A. The cameras are set to photograph vehicles that enter an intersection after the light has turned red. Vehicles that enter yellow and are within the intersection when the light changes to red, are not photographed. The program photographs vehicles that enter an intersection only after the signal has turned red.
Q. Who reviews the photographs before motorists are ticketed?
A. Trained officers review every picture to verify information and ensure that the vehicle is in violation. Tickets are mailed to vehicle owners only in cases where it is clear that the vehicle ran the red light.
Q. Who receives a ticket for running a red light detected by a camera system?
A. The registered license plate holder receives the ticket, regardless of who was driving the vehicle.
Q. What is the penalty for running a red light based on evidence obtained by a camera system?
A. As of January 1, 2010 the set fine for running a red light detected by a camera system was increased to $260 plus a $60 victim surcharge and a $5 court cost. The total payable is now $325. Demerit points are not issued with violations detected by the red light camera system.
Q. How can I pay my fine?
A. Pay online at paytickets.ca using Visa or MasterCard.
In-person payments can be made by visiting either of York Region's two courthouses or any Ontario Provincial Offences Court.
Payment by mail:
Pay by mail can be made using Visa or MasterCard, money order or cheque.
To pay by credit card, please fill out the Pre-Authorized Payment Form and return by mail or fax to the appropriate court location.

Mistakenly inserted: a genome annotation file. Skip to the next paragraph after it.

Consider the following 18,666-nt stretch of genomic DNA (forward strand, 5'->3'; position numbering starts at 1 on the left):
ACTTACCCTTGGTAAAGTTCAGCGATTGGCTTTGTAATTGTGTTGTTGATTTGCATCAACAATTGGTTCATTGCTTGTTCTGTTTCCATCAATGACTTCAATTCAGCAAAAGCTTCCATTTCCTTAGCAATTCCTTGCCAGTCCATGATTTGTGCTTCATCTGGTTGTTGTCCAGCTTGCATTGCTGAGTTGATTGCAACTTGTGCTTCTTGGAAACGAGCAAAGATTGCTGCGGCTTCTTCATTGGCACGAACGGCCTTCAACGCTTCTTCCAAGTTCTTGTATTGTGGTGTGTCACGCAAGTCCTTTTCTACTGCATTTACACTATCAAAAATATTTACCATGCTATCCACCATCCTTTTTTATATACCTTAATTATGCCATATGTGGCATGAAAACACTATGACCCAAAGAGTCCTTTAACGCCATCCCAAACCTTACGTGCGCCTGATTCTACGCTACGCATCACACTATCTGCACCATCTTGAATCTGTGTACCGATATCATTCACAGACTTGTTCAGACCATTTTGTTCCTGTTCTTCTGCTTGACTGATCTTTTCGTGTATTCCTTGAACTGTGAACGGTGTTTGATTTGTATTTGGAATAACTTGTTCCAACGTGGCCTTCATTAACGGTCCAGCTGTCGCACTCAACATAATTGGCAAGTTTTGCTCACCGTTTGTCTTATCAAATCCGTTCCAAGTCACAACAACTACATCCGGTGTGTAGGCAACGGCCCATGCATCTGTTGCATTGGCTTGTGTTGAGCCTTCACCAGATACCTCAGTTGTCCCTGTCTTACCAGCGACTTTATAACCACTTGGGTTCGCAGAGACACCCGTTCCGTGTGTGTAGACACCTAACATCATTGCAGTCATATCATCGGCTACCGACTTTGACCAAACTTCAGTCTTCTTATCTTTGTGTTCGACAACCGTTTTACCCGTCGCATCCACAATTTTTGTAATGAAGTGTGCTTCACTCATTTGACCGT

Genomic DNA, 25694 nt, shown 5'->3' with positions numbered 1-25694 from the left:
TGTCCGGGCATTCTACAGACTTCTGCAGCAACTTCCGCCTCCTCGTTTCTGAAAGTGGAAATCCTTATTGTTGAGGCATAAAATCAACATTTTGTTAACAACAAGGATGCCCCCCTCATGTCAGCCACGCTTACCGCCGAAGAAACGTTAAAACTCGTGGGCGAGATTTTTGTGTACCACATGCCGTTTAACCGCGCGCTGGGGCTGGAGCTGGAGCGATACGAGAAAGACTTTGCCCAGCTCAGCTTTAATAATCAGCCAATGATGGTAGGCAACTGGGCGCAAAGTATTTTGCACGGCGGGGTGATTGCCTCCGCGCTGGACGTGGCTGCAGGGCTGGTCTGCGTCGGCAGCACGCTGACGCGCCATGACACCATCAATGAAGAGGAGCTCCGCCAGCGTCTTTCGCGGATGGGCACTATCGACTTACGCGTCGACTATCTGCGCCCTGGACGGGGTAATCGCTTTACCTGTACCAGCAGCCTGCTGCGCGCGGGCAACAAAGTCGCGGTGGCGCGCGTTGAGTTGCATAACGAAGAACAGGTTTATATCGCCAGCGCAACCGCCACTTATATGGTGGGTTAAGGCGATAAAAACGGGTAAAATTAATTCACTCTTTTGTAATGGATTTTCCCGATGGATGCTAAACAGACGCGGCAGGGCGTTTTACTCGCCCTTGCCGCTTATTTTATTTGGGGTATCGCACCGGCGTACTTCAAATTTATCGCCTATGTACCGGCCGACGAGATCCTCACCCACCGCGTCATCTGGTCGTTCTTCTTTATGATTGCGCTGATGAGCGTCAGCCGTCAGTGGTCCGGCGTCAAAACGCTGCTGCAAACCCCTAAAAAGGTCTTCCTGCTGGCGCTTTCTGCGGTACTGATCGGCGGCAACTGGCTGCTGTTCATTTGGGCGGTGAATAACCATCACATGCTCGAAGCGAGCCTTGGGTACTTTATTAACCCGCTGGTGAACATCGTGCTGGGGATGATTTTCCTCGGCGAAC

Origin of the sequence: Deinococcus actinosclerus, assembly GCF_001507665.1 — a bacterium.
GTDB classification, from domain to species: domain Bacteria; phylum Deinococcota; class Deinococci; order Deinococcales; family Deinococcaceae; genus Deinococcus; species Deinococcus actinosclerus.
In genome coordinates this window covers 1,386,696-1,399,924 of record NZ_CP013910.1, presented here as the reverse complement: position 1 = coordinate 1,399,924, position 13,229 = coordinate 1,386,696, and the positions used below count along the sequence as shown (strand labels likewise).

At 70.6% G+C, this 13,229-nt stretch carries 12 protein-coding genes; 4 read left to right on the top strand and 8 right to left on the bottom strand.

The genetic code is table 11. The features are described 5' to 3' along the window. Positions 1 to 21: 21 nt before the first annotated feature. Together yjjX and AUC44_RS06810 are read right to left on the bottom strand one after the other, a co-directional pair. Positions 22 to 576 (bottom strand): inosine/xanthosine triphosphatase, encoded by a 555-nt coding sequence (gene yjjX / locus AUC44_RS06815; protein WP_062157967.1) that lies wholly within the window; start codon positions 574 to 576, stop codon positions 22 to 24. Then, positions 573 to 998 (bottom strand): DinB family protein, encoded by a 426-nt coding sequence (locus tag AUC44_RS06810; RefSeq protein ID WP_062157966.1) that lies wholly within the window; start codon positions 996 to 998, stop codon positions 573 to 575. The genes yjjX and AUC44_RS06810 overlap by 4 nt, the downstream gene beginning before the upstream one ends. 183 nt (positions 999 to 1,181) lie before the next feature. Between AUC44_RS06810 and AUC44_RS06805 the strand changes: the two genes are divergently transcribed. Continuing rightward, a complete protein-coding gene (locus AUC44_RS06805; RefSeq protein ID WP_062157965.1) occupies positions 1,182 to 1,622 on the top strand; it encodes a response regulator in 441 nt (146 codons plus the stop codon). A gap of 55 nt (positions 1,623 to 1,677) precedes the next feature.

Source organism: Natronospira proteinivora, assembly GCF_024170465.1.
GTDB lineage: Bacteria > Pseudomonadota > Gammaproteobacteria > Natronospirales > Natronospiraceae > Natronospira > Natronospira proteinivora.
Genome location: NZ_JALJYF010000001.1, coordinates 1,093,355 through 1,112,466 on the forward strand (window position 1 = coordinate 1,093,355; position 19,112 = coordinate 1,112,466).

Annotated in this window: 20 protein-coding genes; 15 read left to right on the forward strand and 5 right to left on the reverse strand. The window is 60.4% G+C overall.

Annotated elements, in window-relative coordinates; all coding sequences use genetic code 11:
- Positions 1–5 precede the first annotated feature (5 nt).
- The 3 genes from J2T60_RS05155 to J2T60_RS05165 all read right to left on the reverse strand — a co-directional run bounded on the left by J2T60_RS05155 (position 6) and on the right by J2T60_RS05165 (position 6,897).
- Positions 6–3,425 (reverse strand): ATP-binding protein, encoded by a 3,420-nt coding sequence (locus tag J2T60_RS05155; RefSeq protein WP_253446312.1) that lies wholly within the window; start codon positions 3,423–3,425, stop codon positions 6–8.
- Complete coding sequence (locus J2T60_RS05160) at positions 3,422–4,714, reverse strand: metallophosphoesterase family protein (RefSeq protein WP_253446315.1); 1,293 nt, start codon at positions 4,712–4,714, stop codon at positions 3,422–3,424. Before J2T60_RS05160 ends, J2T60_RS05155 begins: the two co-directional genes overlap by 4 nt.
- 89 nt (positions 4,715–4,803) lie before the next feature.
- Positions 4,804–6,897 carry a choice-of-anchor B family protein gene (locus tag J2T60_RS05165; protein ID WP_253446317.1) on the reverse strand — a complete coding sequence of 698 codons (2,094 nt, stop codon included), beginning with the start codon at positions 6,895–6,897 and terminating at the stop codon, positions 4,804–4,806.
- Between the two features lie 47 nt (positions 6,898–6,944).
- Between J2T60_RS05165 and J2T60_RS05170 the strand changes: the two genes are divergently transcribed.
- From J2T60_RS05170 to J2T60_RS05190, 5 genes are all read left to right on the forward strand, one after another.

If the location code on your ticket is 4960, mail your ticket and payment to the Newmarket court location, If the location code is 4961, mail your ticket and payment to the Richmond Hill court location.
For more information and complete mailing addresses, visit york.ca/courts
Q. What is the penalty for running a red light if caught by a police officer?
A. The set fine for running a red light when caught by a police officer is $325. Failure to stop for a red light where a police officer issues a ticket results in three demerit points.
Q. Where do the fines go?
A. $265 goes to York Region and the Province of Ontario collects $60 as a Victim Fine Surcharge.
Q. Do red light cameras violate privacy?
A. In consultation with the Privacy Commissioner, every attempt has been made to minimize capturing members of the public in the photos. In the event that members of the public are inadvertently captured on film, it will not be possible to identity them from the photos included on the tickets.
Q. What is the cost of a red light camera?
A. A red light camera system costs approximately $100,000.
Q. Who supplies the cameras? How big are the cameras? What is their location relative to the intersection?
A. The system supplier is Traffipax. The camera is an industrial digital camera, manufactured for unattended operation in an outdoor environment. The cameras are housed in a one half metre by one half metre by one half metre enclosure. The cameras are mounted on a pole, approximately 20 metres in advance of the intersection and are mounted approximately 3.6 metres above the ground.
Q. What other countries use red light cameras?
A. Photographic detection devices are used extensively in many other countries including Australia, Austria, Belgium, Germany, Israel, the Netherlands, Singapore, South Africa, Switzerland, Taiwan, the United Kingdom and the United States. Cameras are also used in British Columbia, Alberta, Manitoba and Quebec.